But users weren't eager to adopt yet another tool to use alongside their software development and project management applications, said Patrick Dexter, director of sales for Meetrix and a speaker on the panel during the panel discussion. "With social [tools], we were able to integrate some of the features of the project management software into IBM Connections and fully displace the [legacy] software," he said.
The company was also able to integrate real-time UC functions with Connections so users don't have to jump from application to application, Dexter said. "We are able to see status of the individual we are looking for and start a video call right from the same screen, without interruption," he said. "We also integrated our messaging from our CRM solution into Connections."
CDW, a Vernon Hills, Ill.-based IT hardware and software reseller and service provider, adopted a social strategy to unify its engineering and sales teams. The provider had migrated from SharePoint to a wiki-based platform, but content started becoming stale and hard to find, said Ken Snyder, emerging technology solutions lead at CDW. Users began to demand more real-time communications in their social tools. "Our users wanted more -- they wanted the wiki on mobile devices and they wanted to do video, and this pushed us down the social path," he said.
CDW made the move to Cisco Quad, a social networking platform Cisco has since rebranded as WebEx Social. As at Meetrix, the collaboration pros at CDW knew that users didn't want to use several different applications, so finding a social tool with real-time communication capabilities built into the platform was important.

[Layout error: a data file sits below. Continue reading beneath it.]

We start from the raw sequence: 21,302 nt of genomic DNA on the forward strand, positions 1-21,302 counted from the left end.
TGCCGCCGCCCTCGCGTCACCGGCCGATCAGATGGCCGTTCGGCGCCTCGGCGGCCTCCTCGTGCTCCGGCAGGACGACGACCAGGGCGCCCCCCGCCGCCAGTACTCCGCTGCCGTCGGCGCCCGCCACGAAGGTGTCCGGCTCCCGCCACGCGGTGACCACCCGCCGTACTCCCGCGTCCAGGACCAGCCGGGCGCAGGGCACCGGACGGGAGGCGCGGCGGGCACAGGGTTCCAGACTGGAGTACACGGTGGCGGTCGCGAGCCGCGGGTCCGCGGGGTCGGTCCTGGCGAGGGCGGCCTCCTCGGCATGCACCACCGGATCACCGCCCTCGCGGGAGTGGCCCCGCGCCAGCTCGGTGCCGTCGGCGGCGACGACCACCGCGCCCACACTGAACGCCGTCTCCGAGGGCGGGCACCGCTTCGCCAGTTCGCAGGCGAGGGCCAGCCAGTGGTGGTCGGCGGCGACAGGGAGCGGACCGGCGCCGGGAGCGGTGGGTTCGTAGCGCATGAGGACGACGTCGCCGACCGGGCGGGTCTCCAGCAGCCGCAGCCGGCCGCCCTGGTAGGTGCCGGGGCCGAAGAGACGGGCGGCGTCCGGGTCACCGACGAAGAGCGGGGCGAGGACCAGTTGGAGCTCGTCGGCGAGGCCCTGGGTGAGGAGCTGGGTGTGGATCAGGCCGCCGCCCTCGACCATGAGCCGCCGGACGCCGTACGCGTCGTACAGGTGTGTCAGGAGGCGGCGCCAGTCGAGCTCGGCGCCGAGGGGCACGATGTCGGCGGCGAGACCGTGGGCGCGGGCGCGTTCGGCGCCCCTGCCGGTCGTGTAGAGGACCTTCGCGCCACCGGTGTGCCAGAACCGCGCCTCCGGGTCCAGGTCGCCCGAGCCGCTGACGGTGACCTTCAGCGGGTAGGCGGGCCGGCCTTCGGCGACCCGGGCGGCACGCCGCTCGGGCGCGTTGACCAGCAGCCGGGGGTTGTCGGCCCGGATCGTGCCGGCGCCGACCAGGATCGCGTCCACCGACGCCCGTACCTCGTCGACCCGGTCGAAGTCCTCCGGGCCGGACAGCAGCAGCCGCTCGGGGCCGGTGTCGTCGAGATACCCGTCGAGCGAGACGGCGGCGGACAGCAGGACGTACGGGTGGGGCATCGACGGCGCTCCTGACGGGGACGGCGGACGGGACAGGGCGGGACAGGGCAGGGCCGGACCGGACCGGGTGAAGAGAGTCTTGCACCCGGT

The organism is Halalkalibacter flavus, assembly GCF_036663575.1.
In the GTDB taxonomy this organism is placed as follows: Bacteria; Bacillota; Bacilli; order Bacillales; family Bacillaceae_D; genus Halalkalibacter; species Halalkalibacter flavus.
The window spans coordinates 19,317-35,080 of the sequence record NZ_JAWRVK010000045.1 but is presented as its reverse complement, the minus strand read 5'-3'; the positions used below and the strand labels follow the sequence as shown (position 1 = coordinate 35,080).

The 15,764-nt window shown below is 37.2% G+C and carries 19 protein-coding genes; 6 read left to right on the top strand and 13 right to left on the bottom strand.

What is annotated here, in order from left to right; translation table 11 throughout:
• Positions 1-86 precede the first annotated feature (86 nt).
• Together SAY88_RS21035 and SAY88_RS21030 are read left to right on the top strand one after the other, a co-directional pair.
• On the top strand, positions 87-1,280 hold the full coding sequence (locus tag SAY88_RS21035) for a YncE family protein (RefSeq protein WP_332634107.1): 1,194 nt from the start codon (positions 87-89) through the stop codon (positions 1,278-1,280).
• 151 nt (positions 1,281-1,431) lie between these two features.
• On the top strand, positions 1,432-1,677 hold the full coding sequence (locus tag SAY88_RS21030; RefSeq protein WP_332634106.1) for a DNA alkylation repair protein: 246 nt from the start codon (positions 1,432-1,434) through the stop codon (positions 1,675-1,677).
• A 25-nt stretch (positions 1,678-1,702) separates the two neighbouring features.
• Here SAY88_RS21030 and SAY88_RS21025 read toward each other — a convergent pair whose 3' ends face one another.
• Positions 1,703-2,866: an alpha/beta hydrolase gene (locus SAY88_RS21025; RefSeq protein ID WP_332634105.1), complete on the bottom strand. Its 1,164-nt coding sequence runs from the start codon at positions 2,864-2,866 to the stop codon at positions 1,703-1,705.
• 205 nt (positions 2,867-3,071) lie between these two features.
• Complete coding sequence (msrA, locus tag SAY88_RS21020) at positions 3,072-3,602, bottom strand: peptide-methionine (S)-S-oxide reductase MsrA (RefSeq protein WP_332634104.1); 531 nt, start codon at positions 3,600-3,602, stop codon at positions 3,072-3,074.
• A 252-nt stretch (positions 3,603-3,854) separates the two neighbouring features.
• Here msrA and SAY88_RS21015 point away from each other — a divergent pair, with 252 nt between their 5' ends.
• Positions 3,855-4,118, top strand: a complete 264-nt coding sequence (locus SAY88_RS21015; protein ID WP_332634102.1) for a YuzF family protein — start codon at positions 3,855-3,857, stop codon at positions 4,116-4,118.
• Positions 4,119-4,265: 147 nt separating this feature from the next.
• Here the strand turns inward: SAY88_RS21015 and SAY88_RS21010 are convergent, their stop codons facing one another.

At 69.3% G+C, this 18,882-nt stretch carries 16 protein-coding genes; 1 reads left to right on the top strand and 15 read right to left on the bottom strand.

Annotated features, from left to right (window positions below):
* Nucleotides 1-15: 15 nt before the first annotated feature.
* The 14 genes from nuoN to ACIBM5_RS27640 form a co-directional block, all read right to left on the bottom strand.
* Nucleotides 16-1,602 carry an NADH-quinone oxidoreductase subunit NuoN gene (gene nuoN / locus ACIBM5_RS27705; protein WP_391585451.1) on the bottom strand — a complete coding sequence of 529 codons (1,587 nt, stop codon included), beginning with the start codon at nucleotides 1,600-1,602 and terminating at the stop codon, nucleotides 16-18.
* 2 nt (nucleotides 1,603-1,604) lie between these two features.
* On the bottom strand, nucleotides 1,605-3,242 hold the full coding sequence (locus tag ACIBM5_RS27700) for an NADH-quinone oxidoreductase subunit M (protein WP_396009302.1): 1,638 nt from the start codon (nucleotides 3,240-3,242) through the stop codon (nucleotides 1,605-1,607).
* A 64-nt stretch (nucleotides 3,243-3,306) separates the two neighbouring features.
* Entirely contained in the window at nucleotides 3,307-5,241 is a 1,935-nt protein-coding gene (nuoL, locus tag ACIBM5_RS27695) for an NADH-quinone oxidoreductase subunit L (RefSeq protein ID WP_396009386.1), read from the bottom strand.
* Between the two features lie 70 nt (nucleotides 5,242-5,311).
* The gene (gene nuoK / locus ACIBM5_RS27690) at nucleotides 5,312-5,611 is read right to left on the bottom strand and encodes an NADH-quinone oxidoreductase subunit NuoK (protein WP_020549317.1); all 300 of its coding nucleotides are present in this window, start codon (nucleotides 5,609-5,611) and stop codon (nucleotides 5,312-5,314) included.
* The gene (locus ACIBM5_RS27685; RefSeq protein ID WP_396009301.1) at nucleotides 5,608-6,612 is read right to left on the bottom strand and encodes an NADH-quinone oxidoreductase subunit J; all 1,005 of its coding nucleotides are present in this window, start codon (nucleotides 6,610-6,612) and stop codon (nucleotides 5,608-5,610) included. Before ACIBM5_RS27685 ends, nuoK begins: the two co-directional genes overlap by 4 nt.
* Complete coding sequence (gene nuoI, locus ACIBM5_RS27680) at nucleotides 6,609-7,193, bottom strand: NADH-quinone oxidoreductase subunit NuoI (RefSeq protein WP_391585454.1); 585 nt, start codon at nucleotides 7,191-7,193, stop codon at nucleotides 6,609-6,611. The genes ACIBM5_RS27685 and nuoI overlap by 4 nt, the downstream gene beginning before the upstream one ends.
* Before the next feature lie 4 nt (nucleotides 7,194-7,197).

"Delivering that total collaboration experience on multiple devices and allowing users to communicate any way they want is key to fueling adoption and removing barriers," Snyder said.
Giving users the complete tool set: Instant, social communication
Success in enterprise social networking doesn't always come easy, but it can deliver tangible benefits.
After deploying Connections internally, the collaboration pros at Meetrix have managed to get users out of the habit of checking email first thing in the morning. Instead, they fire up a social platform replete with UC functionality. The combined social and UC strategy has helped Meetrix employees become more productive, Dexter said. "We have seen less of a need for extensive conference calls and Web meetings; they end up being [shorter] and allow everyone to get back to work," he said. "While we still need that communication, if you can limit them to a quicker period of time, it can greatly increase productivity throughout the company."
CDW has seen the same productivity gains with WebEx Social. "[The social tool] started by cutting hour-long meetings down to a half-hour, and now some of those [meetings] have turned into social communities, where groups can post when they need to if it's not a time-sensitive item," Snyder said.
The challenge that many enterprises face when trying to get their social strategy to catch on is the fact that users have to leave the tool to communicate by other means.
When integrated with UC, users can have instant communication alongside social networking, Meetrix's Dexter said. At the same time, enterprises should keep in mind that the most important aspect of UC is being able to embed the functionality within other applications, he said. "Using social as a standalone product is destined for failure," he added.